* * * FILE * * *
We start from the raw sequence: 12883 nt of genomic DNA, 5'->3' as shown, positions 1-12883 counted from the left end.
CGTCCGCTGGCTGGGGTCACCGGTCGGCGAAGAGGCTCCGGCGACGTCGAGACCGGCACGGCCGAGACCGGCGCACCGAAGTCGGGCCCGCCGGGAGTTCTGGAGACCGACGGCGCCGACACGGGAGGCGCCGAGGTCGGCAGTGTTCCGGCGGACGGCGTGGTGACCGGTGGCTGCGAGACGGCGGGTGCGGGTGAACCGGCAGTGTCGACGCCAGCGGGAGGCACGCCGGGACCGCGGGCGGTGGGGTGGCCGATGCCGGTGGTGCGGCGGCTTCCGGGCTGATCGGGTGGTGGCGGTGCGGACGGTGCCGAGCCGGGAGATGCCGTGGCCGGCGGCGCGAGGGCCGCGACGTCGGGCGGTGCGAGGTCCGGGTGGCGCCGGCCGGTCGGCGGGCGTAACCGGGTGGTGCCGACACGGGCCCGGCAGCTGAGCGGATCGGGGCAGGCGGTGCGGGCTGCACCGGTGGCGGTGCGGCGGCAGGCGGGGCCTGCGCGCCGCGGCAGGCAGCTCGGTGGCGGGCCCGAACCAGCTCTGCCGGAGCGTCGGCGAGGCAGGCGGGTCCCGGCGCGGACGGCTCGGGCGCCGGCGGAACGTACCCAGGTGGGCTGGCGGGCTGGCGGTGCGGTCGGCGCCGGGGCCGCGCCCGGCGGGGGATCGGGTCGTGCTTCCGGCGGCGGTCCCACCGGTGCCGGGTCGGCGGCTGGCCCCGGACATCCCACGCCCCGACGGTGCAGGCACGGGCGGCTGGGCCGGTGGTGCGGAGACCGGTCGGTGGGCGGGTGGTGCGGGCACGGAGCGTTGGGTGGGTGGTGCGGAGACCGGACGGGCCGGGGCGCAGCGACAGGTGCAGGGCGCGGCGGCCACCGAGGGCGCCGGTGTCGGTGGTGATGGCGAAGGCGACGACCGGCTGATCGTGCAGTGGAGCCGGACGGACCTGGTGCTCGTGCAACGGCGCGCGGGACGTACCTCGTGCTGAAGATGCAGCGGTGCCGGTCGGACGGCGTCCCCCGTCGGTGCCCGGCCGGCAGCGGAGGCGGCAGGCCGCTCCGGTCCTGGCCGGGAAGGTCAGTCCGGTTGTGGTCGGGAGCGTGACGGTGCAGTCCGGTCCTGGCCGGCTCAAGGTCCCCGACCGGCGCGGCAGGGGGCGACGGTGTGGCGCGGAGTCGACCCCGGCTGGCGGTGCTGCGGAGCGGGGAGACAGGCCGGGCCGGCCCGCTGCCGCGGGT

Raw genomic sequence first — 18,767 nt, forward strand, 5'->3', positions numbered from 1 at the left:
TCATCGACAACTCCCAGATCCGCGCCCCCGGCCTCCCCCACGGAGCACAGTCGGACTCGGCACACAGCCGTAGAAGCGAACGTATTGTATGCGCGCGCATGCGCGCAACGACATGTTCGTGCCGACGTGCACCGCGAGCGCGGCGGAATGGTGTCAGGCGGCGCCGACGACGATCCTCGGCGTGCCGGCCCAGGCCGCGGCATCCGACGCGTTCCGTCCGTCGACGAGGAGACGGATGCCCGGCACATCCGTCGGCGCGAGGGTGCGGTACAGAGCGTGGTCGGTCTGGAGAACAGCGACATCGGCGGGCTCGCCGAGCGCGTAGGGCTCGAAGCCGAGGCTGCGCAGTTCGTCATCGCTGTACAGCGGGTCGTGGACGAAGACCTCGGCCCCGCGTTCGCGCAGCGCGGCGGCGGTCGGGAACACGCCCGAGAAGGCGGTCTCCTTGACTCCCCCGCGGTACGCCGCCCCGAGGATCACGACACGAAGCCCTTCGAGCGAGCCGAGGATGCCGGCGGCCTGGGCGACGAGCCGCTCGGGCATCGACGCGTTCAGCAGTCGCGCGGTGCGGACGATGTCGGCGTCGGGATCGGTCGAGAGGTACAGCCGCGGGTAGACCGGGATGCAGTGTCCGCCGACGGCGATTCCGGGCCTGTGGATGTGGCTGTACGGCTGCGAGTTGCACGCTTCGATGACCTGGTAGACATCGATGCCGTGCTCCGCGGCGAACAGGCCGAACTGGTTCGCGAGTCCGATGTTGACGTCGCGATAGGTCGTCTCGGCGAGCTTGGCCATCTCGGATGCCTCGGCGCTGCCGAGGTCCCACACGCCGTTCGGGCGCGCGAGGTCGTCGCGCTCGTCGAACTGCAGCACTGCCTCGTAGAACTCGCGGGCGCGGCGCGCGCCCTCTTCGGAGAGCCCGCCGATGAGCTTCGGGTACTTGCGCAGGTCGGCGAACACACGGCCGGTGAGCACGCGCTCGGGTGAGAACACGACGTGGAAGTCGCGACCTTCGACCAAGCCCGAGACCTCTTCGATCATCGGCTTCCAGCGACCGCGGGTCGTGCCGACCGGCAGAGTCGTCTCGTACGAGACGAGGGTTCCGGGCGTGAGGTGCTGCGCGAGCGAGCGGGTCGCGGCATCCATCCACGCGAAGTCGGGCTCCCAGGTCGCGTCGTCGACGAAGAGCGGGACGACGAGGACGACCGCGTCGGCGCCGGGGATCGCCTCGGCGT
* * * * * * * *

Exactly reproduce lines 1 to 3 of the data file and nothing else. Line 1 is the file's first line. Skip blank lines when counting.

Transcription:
We start from the raw sequence: 12883 nt of genomic DNA, 5'->3' as shown, positions 1-12883 counted from the left end.
CGTCCGCTGGCTGGGGTCACCGGTCGGCGAAGAGGCTCCGGCGACGTCGAGACCGGCACGGCCGAGACCGGCGCACCGAAGTCGGGCCCGCCGGGAGTTCTGGAGACCGACGGCGCCGACACGGGAGGCGCCGAGGTCGGCAGTGTTCCGGCGGACGGCGTGGTGACCGGTGGCTGCGAGACGGCGGGTGCGGGTGAACCGGCAGTGTCGACGCCAGCGGGAGGCACGCCGGGACCGCGGGCGGTGGGGTGGCCGATGCCGGTGGTGCGGCGGCTTCCGGGCTGATCGGGTGGTGGCGGTGCGGACGGTGCCGAGCCGGGAGATGCCGTGGCCGGCGGCGCGAGGGCCGCGACGTCGGGCGGTGCGAGGTCCGGGTGGCGCCGGCCGGTCGGCGGGCGTAACCGGGTGGTGCCGACACGGGCCCGGCAGCTGAGCGGATCGGGGCAGGCGGTGCGGGCTGCACCGGTGGCGGTGCGGCGGCAGGCGGGGCCTGCGCGCCGCGGCAGGCAGCTCGGTGGCGGGCCCGAACCAGCTCTGCCGGAGCGTCGGCGAGGCAGGCGGGTCCCGGCGCGGACGGCTCGGGCGCCGGCGGAACGTACCCAGGTGGGCTGGCGGGCTGGCGGTGCGGTCGGCGCCGGGGCCGCGCCCGGCGGGGGATCGGGTCGTGCTTCCGGCGGCGGTCCCACCGGTGCCGGGTCGGCGGCTGGCCCCGGACATCCCACGCCCCGACGGTGCAGGCACGGGCGGCTGGGCCGGTGGTGCGGAGACCGGTCGGTGGGCGGGTGGTGCGGGCACGGAGCGTTGGGTGGGTGGTGCGGAGACCGGACGGGCCGGGGCGCAGCGACAGGTGCAGGGCGCGGCGGCCACCGAGGGCGCCGGTGTCGGTGGTGATGGCGAAGGCGACGACCGGCTGATCGTGCAGTGGAGCCGGACGGACCTGGTGCTCGTGCAACGGCGCGCGGGACGTACCTCGTGCTGAAGATGCAGCGGTGCCGGTCGGACGGCGTCCCCCGTCGGTGCCCGGCCGGCAGCGGAGGCGGCAGGCCGCTCCGGTCCTGGCCGGGAAGGTCAGTCCGGTTGTGGTCGGGAGCGTGACGGTGCAGTCCGGTCCTGGCCGGCTCAAGGTCCCCGACCGGCGCGGCAGGGGGCGACGGTGTGGCGCGGAGTCGACCCCGGCTGGCGGTGCTGCGGAGCGGGGAGACAGGCCGGGCCGGCCCGCTGCCGCGGGT

Raw genomic sequence first — 18,767 nt, forward strand, 5'->3', positions numbered from 1 at the left: